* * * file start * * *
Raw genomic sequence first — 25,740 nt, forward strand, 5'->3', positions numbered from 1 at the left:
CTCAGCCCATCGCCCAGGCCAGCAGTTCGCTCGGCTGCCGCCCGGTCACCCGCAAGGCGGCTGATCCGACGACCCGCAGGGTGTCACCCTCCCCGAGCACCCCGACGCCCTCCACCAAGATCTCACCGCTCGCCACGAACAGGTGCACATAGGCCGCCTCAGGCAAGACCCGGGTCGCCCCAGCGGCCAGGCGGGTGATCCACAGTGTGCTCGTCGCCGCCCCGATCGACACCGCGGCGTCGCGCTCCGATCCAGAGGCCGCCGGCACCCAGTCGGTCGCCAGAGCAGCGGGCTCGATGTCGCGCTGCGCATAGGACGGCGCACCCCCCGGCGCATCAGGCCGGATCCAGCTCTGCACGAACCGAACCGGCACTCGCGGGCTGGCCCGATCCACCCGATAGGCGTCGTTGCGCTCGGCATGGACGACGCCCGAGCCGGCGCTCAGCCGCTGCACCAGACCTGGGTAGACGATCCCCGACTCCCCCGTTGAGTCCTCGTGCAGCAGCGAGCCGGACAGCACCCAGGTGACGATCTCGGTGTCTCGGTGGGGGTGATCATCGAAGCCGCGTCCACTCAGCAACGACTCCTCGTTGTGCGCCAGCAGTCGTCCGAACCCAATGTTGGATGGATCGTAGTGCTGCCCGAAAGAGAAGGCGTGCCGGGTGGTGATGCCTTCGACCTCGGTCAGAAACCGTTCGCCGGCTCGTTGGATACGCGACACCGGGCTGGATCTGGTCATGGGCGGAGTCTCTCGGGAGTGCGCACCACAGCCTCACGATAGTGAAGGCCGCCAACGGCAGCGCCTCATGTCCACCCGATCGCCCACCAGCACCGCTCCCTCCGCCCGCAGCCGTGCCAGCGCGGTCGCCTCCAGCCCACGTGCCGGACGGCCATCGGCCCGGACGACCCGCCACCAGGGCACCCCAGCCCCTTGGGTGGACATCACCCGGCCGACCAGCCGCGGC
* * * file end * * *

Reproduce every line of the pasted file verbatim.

Raw genomic sequence first — 25,740 nt, forward strand, 5'->3', positions numbered from 1 at the left:
CTCAGCCCATCGCCCAGGCCAGCAGTTCGCTCGGCTGCCGCCCGGTCACCCGCAAGGCGGCTGATCCGACGACCCGCAGGGTGTCACCCTCCCCGAGCACCCCGACGCCCTCCACCAAGATCTCACCGCTCGCCACGAACAGGTGCACATAGGCCGCCTCAGGCAAGACCCGGGTCGCCCCAGCGGCCAGGCGGGTGATCCACAGTGTGCTCGTCGCCGCCCCGATCGACACCGCGGCGTCGCGCTCCGATCCAGAGGCCGCCGGCACCCAGTCGGTCGCCAGAGCAGCGGGCTCGATGTCGCGCTGCGCATAGGACGGCGCACCCCCCGGCGCATCAGGCCGGATCCAGCTCTGCACGAACCGAACCGGCACTCGCGGGCTGGCCCGATCCACCCGATAGGCGTCGTTGCGCTCGGCATGGACGACGCCCGAGCCGGCGCTCAGCCGCTGCACCAGACCTGGGTAGACGATCCCCGACTCCCCCGTTGAGTCCTCGTGCAGCAGCGAGCCGGACAGCACCCAGGTGACGATCTCGGTGTCTCGGTGGGGGTGATCATCGAAGCCGCGTCCACTCAGCAACGACTCCTCGTTGTGCGCCAGCAGTCGTCCGAACCCAATGTTGGATGGATCGTAGTGCTGCCCGAAAGAGAAGGCGTGCCGGGTGGTGATGCCTTCGACCTCGGTCAGAAACCGTTCGCCGGCTCGTTGGATACGCGACACCGGGCTGGATCTGGTCATGGGCGGAGTCTCTCGGGAGTGCGCACCACAGCCTCACGATAGTGAAGGCCGCCAACGGCAGCGCCTCATGTCCACCCGATCGCCCACCAGCACCGCTCCCTCCGCCCGCAGCCGTGCCAGCGCGGTCGCCTCCAGCCCACGTGCCGGACGGCCATCGGCCCGGACGACCCGCCACCAGGGCACCCCAGCCCCTTGGGTGGACATCACCCGGCCGACCAGCCGCGGC